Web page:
(1936) dir. Jean Renoir
Back in 1995, when I was living in England, the BBC and Channel 4 were celebrating “a century of cinema” with documentaries and lots of “the greatest” of world cinema. It was a pretty good time to be there and not have a lot to do. It is when I was introduced to the word of Jean Renoir, through The Grand Illusion (1937) and The Rules of the Game (1939). But oddly, through time, I don’t think I ever ended up seeing any more of his films, nor seeing those films again. It was an interesting time, the period that got me inspired to study cinema and really exposed me to cinema, as well.
The Lower Depths is Renoir’s adaptation of Maxim Gorky’s play of the same name, adapted to France, of course. The film stars the ubiquitous Jean Gabin, who I am really getting to know of late, from such films as Pépé le Moko (1937) & Touchez pas au grisbi (1954). Little did I realize what an important film actor Gabin is/was in France, something of a Humphrey Bogart/John Wayne icon, and here, in The Lower Depths, he’s perhaps the most charming that I’ve seen him. Playing a good-hearted thief from the poorest ranks of society, he is looking for a woman to give him a reason to be good.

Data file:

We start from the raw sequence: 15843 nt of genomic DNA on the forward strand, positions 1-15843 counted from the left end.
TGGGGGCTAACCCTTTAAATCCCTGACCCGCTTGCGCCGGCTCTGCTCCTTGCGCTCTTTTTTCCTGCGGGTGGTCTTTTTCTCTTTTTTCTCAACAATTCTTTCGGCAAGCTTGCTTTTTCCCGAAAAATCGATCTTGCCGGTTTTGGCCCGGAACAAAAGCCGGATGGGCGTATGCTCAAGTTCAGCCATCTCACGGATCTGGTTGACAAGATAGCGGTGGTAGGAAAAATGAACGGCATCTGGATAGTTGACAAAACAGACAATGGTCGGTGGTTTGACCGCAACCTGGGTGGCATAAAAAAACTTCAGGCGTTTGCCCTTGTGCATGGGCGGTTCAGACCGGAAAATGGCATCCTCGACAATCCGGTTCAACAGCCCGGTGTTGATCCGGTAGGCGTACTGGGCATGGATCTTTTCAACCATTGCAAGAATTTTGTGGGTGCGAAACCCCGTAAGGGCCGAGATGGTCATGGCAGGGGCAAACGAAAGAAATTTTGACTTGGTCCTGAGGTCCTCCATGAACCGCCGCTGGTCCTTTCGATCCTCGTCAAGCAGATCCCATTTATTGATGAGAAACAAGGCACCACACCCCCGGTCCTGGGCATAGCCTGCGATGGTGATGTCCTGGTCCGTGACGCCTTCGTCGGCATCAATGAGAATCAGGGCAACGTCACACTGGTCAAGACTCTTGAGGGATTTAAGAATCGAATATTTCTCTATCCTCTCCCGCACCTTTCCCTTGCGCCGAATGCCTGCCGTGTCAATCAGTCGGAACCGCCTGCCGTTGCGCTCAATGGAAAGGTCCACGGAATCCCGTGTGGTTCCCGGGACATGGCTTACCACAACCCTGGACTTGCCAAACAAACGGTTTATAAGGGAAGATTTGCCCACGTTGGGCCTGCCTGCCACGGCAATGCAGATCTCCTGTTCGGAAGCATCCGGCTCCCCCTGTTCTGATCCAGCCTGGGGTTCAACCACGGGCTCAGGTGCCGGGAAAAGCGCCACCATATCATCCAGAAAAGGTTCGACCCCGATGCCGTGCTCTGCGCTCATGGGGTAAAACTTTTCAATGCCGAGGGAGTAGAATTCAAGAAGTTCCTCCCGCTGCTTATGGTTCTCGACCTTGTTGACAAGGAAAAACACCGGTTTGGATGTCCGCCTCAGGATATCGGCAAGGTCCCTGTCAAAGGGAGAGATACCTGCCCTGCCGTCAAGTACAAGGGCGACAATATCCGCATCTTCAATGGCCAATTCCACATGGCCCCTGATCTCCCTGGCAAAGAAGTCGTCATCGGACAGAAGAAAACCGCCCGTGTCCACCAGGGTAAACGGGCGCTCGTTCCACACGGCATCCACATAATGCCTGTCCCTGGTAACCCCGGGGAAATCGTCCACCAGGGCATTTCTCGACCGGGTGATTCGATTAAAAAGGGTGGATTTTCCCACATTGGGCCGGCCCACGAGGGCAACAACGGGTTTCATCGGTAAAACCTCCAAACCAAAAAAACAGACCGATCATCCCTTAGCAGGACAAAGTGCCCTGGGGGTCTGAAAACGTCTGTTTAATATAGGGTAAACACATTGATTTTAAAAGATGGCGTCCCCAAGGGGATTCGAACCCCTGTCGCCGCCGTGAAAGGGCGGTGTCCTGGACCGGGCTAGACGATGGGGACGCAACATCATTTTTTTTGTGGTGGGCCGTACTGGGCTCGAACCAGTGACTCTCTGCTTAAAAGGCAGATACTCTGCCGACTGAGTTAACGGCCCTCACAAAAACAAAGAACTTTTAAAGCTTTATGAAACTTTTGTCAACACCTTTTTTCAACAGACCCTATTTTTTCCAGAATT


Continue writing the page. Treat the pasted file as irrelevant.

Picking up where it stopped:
Like the other of Renoir’s films, The Lower Depths is very much about class, or “the classes” of society. It’s an odd thing for me to relate to the way that culturally is much more imprinted on Europe, especially a Europe of the 1930’s, when class-consciousness was more a full-on structure. The idea that you can tell someone of the “upper class” who is “slumming” simply by the way they carry themselves, a sense of one class being better than another.
One of the best scenes in the movie is when Jean Gabin is burgalizing the flat of a baron and is caught in the act. The baron, however, largely through gambling, has winnowed himself out of money to the point that the next day everything he has is going to be repossessed, so he pleasantly treats Gabin to dinner, drinks, and cards, and tells him to take anything he likes.
While the thief wants out of “the lower depths”, away from the dirt, poverty, crime, and death, the nobleman yearns for the freedoms that come from owning nothing. He is charmed by the notion of sleeping in the grass by the river, though even his butler is shocked that anyone would do such a thing. The class consciousness is clearly a dated thing, though an interesting one, and really, it’s the characters who make the film live.
There is an Akira Kurosawa film adapted from the play as well. In fact, Criterion compiles them in packaging. So, I guess that I’ll be seeing that one fairly soon. Vive Renoir! Vive Gabin!